Health Care Costs Higher for Former, Current Smokers in Year After Surgery

Health care costs in the first year after an inpatient surgical procedure are higher for former and current smokers compared with patients who never smoked, according to a study by David O. Warner, M.D., of the Mayo Clinic, Rochester, Minn., and colleagues.

Cigarette smoking increases the risk of complications in surgical patients, according to the study background.

The study involved patients who underwent surgery at Mayo Clinic hospitals between April 2008 and December 2009. The analysis included 678 pairs of participants in comparisons of current and never smokers; 665 pairs in comparisons of current and former smokers; and 945 pairs in comparisons of former and never smokers.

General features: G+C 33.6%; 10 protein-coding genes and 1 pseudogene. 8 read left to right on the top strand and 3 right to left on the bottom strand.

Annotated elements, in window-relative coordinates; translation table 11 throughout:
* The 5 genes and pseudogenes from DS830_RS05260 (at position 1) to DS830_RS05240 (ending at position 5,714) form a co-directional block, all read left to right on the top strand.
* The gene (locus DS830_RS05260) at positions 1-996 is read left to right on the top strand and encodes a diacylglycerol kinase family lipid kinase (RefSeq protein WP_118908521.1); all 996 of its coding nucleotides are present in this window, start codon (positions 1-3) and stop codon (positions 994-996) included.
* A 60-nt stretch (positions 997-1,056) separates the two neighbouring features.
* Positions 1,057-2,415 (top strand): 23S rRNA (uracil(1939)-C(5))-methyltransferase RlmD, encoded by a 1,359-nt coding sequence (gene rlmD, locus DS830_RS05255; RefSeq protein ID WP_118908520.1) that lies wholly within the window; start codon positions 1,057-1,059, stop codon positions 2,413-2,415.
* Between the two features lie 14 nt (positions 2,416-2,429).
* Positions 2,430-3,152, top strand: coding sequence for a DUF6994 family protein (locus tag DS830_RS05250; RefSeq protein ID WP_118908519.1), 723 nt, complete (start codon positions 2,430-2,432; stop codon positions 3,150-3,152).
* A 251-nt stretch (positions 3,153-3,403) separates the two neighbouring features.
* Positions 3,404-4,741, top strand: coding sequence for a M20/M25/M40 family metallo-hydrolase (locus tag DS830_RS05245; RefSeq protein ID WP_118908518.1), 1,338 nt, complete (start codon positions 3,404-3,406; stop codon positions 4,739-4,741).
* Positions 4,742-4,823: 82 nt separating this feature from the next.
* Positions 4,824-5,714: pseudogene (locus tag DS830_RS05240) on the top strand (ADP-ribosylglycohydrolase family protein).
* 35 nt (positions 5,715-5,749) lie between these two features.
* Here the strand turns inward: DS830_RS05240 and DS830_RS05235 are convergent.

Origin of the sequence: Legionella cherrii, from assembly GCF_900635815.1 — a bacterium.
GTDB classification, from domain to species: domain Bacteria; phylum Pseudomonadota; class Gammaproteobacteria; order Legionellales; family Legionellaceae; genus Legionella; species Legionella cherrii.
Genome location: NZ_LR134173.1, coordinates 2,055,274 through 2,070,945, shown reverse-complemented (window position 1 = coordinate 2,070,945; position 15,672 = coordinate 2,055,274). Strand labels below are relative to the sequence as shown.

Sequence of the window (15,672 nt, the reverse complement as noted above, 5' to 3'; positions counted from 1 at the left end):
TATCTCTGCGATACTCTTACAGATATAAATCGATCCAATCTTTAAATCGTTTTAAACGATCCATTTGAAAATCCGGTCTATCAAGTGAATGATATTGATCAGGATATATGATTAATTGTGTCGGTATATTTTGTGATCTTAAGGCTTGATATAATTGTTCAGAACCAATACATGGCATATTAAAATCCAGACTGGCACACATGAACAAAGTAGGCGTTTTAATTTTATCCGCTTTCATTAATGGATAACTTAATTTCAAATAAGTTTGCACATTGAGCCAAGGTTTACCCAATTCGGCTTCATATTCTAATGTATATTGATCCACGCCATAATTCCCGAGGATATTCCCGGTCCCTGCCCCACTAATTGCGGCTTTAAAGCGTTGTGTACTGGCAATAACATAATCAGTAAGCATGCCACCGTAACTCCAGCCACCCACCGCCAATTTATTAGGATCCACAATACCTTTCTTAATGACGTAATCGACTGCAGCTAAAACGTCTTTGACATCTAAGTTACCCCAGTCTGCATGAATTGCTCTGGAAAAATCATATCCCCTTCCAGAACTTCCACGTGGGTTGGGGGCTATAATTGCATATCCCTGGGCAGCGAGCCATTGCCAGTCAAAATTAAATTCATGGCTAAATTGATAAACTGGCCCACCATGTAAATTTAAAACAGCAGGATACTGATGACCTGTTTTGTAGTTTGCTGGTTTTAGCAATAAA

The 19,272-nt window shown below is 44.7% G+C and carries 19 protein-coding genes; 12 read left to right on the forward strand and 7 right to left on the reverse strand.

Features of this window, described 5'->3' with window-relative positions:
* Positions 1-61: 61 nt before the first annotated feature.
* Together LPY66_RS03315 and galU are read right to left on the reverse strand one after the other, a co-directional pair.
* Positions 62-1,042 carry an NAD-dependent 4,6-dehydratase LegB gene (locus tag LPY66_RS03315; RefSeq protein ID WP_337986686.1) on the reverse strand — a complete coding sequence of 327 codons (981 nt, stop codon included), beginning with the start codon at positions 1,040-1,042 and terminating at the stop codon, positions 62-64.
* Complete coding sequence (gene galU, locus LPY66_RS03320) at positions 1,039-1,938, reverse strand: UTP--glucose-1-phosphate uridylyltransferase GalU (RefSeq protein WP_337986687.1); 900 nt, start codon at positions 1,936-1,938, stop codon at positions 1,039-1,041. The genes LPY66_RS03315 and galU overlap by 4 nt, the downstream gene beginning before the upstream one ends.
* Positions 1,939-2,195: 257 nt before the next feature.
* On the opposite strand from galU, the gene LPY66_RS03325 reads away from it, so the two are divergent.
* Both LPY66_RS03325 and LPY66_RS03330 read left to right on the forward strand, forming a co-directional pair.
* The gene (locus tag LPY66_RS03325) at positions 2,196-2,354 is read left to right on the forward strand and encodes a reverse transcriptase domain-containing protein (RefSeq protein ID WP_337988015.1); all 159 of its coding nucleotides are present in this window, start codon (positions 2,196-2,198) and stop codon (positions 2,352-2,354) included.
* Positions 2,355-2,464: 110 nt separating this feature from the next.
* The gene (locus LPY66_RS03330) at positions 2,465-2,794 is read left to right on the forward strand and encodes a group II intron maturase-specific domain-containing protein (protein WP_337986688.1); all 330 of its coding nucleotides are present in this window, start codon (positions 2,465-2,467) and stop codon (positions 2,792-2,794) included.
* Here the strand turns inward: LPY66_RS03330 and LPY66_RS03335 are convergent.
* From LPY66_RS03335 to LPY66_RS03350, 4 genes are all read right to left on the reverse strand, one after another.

Study findings show that costs for the initial surgical hospitalization did not differ between people who never smoked and current or former smokers. However, costs in the year after the hospitalization were an estimated $400 higher for current smokers and an estimated $273 higher for former smokers, respectively.

“These excess costs add an estimated $17 billion annually to direct medical costs in the United States,” the study concludes.

(JAMA Surgery. Published online January 1, 2014. doi:10.1001/jamasurg.2013.5009.